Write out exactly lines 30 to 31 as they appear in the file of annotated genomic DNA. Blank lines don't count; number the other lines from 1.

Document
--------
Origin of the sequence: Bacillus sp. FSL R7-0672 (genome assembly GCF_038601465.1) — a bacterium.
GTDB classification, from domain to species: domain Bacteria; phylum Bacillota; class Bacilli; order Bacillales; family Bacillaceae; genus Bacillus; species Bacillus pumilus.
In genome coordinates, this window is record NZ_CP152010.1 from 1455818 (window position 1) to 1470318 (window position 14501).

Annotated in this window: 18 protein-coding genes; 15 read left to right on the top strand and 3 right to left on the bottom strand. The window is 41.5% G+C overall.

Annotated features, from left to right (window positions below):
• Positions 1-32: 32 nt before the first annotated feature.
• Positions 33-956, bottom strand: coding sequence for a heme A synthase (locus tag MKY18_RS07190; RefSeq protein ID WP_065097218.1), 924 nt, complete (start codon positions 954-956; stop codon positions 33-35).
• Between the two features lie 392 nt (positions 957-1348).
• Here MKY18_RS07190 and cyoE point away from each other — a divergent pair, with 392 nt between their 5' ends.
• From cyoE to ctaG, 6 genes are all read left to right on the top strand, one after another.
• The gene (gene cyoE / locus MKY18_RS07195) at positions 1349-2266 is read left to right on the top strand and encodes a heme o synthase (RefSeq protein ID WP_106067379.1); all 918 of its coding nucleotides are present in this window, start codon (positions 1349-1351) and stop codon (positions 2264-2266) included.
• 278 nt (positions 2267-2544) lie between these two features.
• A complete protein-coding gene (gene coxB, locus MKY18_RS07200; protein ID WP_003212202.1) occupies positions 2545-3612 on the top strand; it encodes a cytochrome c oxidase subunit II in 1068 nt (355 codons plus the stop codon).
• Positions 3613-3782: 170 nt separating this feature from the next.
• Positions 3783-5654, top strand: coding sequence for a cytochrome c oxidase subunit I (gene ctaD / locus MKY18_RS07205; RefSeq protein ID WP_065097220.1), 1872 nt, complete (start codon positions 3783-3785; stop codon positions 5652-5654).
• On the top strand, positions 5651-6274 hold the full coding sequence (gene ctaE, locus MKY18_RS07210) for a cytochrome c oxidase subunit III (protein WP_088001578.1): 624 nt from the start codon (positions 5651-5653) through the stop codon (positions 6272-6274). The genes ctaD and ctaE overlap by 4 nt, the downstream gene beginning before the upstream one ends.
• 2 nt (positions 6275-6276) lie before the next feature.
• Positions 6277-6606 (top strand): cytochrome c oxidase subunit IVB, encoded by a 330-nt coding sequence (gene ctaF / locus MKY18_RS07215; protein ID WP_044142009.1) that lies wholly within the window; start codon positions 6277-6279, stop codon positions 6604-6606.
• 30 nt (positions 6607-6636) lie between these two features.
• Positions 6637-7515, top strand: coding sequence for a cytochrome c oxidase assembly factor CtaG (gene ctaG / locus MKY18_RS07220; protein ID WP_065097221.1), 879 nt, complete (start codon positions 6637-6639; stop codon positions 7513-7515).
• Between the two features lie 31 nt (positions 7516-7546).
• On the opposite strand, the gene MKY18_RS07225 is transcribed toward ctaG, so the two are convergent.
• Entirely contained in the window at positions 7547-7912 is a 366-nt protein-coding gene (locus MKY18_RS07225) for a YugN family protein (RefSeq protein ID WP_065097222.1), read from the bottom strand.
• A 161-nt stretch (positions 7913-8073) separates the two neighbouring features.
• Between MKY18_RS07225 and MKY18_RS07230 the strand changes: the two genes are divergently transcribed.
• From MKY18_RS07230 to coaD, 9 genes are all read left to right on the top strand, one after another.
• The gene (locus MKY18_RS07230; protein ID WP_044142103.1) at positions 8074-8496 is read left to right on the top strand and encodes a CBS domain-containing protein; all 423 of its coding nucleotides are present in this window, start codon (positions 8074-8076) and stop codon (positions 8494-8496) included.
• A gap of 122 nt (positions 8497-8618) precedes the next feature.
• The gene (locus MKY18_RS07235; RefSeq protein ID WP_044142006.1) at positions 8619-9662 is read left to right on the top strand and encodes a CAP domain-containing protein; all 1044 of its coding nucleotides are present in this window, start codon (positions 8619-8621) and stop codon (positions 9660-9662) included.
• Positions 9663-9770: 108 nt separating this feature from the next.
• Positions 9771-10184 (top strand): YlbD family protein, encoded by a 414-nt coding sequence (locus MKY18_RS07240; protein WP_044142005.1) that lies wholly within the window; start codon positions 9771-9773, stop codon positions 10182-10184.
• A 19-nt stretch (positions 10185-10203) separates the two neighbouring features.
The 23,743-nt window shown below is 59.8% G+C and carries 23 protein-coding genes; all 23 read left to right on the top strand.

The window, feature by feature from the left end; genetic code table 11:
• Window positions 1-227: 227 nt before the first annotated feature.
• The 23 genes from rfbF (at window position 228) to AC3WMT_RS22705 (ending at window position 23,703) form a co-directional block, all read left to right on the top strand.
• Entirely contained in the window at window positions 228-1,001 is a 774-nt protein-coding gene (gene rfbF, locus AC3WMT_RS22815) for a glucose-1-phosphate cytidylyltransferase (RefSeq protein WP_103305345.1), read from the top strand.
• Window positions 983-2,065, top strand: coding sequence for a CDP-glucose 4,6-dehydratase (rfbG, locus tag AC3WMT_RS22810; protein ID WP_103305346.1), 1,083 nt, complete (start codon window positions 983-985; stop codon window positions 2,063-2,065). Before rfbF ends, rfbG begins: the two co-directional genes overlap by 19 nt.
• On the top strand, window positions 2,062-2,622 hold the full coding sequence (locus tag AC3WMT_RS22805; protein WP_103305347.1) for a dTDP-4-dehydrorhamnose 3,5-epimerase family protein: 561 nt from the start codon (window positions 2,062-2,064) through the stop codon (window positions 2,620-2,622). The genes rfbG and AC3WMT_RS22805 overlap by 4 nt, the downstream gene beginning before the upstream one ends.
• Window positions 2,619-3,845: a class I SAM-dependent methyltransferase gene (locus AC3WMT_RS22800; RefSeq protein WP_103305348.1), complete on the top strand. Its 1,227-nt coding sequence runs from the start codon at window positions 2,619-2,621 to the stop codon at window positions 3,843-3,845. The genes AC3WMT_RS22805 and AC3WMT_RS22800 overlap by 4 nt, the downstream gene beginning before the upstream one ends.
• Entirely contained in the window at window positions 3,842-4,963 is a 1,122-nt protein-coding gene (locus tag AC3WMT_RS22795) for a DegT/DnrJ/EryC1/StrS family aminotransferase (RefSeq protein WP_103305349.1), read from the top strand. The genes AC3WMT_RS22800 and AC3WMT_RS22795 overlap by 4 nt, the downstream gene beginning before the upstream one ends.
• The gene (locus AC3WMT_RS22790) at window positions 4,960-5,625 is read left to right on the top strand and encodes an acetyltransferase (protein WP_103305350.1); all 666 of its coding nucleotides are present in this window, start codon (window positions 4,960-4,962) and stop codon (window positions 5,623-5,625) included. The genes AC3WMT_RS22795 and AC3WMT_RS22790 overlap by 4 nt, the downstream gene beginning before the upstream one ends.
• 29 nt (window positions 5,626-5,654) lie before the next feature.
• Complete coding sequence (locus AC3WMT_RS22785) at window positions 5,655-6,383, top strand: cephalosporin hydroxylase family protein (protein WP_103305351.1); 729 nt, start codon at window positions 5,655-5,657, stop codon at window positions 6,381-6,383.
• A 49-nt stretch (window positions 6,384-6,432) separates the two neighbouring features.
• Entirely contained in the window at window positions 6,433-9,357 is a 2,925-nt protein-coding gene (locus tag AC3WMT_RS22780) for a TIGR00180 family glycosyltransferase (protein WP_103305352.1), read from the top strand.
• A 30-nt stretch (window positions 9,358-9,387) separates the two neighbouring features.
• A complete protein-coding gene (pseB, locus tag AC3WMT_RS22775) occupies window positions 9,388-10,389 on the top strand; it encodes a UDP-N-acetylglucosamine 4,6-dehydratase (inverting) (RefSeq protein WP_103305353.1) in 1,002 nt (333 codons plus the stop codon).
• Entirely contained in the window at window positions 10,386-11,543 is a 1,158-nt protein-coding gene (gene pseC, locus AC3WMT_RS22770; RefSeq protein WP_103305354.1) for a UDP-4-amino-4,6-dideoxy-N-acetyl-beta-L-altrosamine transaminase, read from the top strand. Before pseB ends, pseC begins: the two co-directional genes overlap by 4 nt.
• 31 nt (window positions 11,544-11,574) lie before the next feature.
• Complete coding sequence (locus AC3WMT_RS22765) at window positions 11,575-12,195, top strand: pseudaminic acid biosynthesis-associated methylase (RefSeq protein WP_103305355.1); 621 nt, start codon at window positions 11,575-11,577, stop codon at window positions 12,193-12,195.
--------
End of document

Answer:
• Positions 9663-9770: 108 nt separating this feature from the next.
• Positions 9771-10184 (top strand): YlbD family protein, encoded by a 414-nt coding sequence (locus MKY18_RS07240; protein WP_044142005.1) that lies wholly within the window; start codon positions 9771-9773, stop codon positions 10182-10184.